Bernard Buffet

French, 1928–1999

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Bernard Buffet

French, 1928–1999

1,493
Followers
Biography

Embodying Jean-Paul Sartre’s Existentialism and Albert Camus’s Absurdism, Bernard Buffet’s painting conveyed the anxiety that permeated France during the Nazi occupation and came to dominate the post-war figurative art scene. A member of a group called L’Homme Témoin (The Witness) along with Bernard Lorjout and André Minaux, Buffet developed a realist style infused with social criticism, featuring a restrained palette and black outlines. He is best known for his grim “Horror of War” series and myriad streetscapes and interior scenes populated by angular, emotionless figures. Self-portraits, religious scenes, still lifes also figure among his oeuvre, which extends to lithography, engraving, and sculpture. While Buffet continued to enjoy success as a commercial artist until a debilitating illness prompted him to commit suicide, his work fell out of favor among critics in the 1960s and remains relatively unknown.

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Career Highlights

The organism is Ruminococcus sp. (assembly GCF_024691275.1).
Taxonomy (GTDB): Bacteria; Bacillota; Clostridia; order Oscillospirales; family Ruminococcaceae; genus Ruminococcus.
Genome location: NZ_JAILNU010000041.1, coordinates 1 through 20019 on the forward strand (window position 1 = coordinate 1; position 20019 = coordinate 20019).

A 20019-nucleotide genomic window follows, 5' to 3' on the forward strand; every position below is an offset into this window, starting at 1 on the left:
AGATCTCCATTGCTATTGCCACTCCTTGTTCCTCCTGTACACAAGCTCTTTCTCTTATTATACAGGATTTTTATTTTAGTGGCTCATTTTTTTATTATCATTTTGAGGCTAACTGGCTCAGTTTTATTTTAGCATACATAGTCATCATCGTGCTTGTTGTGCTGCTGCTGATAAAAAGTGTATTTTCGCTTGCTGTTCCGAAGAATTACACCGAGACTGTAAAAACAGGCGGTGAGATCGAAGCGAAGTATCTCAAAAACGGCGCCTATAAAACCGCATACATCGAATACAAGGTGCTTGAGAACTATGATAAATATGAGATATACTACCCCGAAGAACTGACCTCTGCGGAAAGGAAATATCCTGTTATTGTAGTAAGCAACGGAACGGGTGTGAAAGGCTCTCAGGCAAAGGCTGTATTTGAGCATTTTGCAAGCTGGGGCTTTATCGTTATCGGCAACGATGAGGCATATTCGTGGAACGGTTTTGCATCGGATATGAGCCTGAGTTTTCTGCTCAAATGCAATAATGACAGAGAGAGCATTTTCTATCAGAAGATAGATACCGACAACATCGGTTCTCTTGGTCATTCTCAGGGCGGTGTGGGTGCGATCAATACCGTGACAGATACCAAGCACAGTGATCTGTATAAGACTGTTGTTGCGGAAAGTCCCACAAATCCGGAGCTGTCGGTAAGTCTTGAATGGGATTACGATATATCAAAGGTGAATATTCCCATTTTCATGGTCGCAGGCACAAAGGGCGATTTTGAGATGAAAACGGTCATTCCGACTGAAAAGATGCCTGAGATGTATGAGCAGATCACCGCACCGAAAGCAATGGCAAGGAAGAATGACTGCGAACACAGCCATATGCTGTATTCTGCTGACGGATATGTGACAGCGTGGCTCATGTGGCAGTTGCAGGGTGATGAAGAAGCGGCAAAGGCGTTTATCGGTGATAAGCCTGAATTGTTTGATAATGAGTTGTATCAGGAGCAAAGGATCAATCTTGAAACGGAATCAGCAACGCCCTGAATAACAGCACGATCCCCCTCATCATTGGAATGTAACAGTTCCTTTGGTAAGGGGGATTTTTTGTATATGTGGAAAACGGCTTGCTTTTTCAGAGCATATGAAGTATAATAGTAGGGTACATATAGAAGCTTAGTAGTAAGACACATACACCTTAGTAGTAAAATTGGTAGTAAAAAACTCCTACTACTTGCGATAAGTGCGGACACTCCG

Learn more about artist insights.
User
Solo show at a major institution
Museum fur Moderne Kunst (MMK)
Group
Group show at a major institution
The Museum of Modern Art (MoMA), and 1 more
Institution
Collected by a major institution
Tate, and 1 more
Publication
Reviewed by a major art publication
Artforum
Fair
Included in a major biennial
Venice Biennale National Pavilion, and 1 more
Biography

Embodying Jean-Paul Sartre’s Existentialism and Albert Camus’s Absurdism, Bernard Buffet’s painting conveyed the anxiety that permeated France during the Nazi occupation and came to dominate the post-war figurative art scene. A member of a group called L’Homme Témoin (The Witness) along with Bernard Lorjout and André Minaux, Buffet developed a realist style infused with social criticism, featuring a restrained palette and black outlines. He is best known for his grim “Horror of War” series and myriad streetscapes and interior scenes populated by angular, emotionless figures. Self-portraits, religious scenes, still lifes also figure among his oeuvre, which extends to lithography, engraving, and sculpture. While Buffet continued to enjoy success as a commercial artist until a debilitating illness prompted him to commit suicide, his work fell out of favor among critics in the 1960s and remains relatively unknown.

Career Highlights
Learn more about artist insights.
User
Solo show at a major institution
Museum fur Moderne Kunst (MMK)
Group
Group show at a major institution
The Museum of Modern Art (MoMA), and 1 more
Institution
Collected by a major institution
Tate, and 1 more
Publication
Reviewed by a major art publication
Artforum
Fair
Included in a major biennial
Venice Biennale National Pavilion, and 1 more
Shows Featuring Bernard Buffet